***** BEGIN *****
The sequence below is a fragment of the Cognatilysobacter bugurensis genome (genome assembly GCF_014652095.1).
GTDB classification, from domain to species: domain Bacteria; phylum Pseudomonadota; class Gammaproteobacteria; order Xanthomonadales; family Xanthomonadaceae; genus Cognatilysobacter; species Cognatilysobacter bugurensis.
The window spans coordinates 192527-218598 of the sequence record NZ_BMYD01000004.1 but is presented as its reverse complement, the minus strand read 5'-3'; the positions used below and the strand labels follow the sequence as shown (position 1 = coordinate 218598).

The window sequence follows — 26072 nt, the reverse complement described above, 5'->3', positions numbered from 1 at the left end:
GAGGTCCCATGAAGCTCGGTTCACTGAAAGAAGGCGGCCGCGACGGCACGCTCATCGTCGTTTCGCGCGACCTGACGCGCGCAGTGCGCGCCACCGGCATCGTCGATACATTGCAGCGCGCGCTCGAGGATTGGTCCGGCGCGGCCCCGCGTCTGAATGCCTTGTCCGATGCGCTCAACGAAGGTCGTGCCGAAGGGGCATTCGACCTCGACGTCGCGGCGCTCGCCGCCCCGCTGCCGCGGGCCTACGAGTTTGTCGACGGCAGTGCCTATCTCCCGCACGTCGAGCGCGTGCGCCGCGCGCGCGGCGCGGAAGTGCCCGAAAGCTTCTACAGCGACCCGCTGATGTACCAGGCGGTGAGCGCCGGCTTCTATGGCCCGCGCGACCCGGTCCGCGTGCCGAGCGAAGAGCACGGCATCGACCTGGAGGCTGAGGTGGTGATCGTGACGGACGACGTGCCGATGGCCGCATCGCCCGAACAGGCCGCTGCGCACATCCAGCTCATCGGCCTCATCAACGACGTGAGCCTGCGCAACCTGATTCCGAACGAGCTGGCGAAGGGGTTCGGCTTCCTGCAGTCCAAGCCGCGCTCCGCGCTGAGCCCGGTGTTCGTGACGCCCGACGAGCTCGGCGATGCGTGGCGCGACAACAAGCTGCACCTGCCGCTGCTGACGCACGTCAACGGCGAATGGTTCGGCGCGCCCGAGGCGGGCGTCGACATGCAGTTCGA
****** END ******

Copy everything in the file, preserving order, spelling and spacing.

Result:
The sequence below is a fragment of the Cognatilysobacter bugurensis genome (genome assembly GCF_014652095.1).
GTDB classification, from domain to species: domain Bacteria; phylum Pseudomonadota; class Gammaproteobacteria; order Xanthomonadales; family Xanthomonadaceae; genus Cognatilysobacter; species Cognatilysobacter bugurensis.
The window spans coordinates 192527-218598 of the sequence record NZ_BMYD01000004.1 but is presented as its reverse complement, the minus strand read 5'-3'; the positions used below and the strand labels follow the sequence as shown (position 1 = coordinate 218598).

The window sequence follows — 26072 nt, the reverse complement described above, 5'->3', positions numbered from 1 at the left end:
GAGGTCCCATGAAGCTCGGTTCACTGAAAGAAGGCGGCCGCGACGGCACGCTCATCGTCGTTTCGCGCGACCTGACGCGCGCAGTGCGCGCCACCGGCATCGTCGATACATTGCAGCGCGCGCTCGAGGATTGGTCCGGCGCGGCCCCGCGTCTGAATGCCTTGTCCGATGCGCTCAACGAAGGTCGTGCCGAAGGGGCATTCGACCTCGACGTCGCGGCGCTCGCCGCCCCGCTGCCGCGGGCCTACGAGTTTGTCGACGGCAGTGCCTATCTCCCGCACGTCGAGCGCGTGCGCCGCGCGCGCGGCGCGGAAGTGCCCGAAAGCTTCTACAGCGACCCGCTGATGTACCAGGCGGTGAGCGCCGGCTTCTATGGCCCGCGCGACCCGGTCCGCGTGCCGAGCGAAGAGCACGGCATCGACCTGGAGGCTGAGGTGGTGATCGTGACGGACGACGTGCCGATGGCCGCATCGCCCGAACAGGCCGCTGCGCACATCCAGCTCATCGGCCTCATCAACGACGTGAGCCTGCGCAACCTGATTCCGAACGAGCTGGCGAAGGGGTTCGGCTTCCTGCAGTCCAAGCCGCGCTCCGCGCTGAGCCCGGTGTTCGTGACGCCCGACGAGCTCGGCGATGCGTGGCGCGACAACAAGCTGCACCTGCCGCTGCTGACGCACGTCAACGGCGAATGGTTCGGCGCGCCCGAGGCGGGCGTCGACATGCAGTTCGA